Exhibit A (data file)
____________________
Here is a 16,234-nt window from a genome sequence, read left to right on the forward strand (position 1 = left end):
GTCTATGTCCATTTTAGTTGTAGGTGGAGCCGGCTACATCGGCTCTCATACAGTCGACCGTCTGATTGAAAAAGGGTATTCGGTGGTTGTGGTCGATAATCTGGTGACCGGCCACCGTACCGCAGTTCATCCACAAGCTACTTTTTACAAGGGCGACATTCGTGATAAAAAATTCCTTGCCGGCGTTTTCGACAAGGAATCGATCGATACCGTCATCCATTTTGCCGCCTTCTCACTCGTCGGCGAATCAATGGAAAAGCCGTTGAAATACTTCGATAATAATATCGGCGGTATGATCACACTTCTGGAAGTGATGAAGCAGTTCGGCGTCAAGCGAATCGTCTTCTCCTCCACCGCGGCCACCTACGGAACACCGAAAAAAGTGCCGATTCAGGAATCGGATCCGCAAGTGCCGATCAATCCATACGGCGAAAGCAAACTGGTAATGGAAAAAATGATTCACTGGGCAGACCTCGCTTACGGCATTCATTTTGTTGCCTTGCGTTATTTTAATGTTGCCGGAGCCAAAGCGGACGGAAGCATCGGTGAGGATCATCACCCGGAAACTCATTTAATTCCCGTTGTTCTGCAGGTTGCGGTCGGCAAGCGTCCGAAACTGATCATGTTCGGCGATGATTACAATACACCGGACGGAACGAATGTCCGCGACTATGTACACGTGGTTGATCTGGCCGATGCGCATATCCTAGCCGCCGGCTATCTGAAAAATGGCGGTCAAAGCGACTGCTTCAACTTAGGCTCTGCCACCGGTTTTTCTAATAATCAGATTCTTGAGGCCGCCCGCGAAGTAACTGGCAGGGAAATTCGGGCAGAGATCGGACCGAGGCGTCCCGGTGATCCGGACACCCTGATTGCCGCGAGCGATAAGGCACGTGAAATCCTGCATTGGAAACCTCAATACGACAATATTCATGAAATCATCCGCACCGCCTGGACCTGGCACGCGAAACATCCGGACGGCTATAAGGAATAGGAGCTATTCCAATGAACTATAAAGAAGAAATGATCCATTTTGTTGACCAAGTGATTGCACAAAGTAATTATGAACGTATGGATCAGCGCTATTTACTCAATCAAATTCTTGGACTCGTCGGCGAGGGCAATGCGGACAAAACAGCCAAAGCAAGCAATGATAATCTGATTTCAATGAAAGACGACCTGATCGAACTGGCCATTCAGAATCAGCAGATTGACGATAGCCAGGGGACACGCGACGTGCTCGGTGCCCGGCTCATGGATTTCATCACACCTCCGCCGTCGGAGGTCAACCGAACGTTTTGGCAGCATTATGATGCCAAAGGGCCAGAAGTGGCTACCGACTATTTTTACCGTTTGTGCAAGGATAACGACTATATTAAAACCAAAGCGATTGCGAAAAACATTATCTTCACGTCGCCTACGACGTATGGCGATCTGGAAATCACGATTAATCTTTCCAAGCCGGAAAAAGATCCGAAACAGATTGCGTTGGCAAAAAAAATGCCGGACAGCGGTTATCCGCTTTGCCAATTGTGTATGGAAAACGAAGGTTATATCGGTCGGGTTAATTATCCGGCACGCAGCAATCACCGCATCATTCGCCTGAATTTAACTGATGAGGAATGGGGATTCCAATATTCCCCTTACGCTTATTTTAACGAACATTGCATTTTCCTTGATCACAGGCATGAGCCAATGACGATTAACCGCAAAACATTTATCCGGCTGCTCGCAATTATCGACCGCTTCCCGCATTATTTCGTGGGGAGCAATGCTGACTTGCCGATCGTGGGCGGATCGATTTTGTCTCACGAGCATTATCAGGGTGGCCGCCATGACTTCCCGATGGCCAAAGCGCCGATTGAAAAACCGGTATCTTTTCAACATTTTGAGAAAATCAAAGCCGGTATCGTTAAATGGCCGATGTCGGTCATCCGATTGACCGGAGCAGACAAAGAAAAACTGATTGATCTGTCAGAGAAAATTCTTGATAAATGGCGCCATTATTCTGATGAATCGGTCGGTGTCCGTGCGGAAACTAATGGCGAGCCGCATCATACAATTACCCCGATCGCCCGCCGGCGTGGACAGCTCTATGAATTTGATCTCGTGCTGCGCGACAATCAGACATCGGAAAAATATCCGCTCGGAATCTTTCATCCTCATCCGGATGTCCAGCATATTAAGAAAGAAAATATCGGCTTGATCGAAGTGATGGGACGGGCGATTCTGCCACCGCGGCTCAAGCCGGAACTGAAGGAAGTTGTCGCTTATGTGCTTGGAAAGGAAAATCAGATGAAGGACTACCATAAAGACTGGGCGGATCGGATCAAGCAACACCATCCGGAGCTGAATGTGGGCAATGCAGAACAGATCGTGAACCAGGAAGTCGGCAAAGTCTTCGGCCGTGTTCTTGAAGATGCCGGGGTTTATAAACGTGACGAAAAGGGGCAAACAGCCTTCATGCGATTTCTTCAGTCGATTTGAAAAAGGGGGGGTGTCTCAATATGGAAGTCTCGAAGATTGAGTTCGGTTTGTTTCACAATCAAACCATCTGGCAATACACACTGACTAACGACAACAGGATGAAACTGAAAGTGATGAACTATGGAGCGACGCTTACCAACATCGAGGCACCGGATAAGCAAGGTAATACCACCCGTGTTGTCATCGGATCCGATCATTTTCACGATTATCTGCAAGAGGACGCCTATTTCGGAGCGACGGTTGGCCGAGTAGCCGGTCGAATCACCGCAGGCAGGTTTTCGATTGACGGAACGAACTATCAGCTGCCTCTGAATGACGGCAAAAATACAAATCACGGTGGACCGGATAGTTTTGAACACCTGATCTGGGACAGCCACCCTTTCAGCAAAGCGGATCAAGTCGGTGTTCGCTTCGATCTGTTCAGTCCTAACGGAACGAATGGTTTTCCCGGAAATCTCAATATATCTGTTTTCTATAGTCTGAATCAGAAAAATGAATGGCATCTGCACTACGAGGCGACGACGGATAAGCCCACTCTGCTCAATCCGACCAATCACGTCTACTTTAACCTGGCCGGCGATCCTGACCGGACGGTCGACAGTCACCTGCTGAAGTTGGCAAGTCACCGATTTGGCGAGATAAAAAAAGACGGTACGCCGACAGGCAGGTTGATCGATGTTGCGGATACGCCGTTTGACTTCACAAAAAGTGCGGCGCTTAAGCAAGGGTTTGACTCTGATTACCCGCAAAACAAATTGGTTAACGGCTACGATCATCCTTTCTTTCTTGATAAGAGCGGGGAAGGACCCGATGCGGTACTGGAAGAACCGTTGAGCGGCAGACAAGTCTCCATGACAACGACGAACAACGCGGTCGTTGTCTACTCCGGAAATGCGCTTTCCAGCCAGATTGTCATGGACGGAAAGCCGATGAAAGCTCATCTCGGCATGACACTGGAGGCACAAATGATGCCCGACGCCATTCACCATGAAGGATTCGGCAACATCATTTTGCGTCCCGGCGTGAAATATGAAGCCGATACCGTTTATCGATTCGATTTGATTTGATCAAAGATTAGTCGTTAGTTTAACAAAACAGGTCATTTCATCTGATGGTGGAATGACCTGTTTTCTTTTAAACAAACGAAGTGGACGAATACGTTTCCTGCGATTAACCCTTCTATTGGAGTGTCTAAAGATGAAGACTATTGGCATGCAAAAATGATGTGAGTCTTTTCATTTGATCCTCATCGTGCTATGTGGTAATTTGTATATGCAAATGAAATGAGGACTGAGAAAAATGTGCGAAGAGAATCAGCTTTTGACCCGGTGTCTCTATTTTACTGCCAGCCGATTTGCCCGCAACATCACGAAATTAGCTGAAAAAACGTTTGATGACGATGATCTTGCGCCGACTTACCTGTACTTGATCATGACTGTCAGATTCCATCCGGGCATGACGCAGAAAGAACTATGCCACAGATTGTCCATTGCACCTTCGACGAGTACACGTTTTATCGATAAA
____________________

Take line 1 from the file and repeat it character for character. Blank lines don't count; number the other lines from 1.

Here is a 16,234-nt window from a genome sequence, read left to right on the forward strand (position 1 = left end):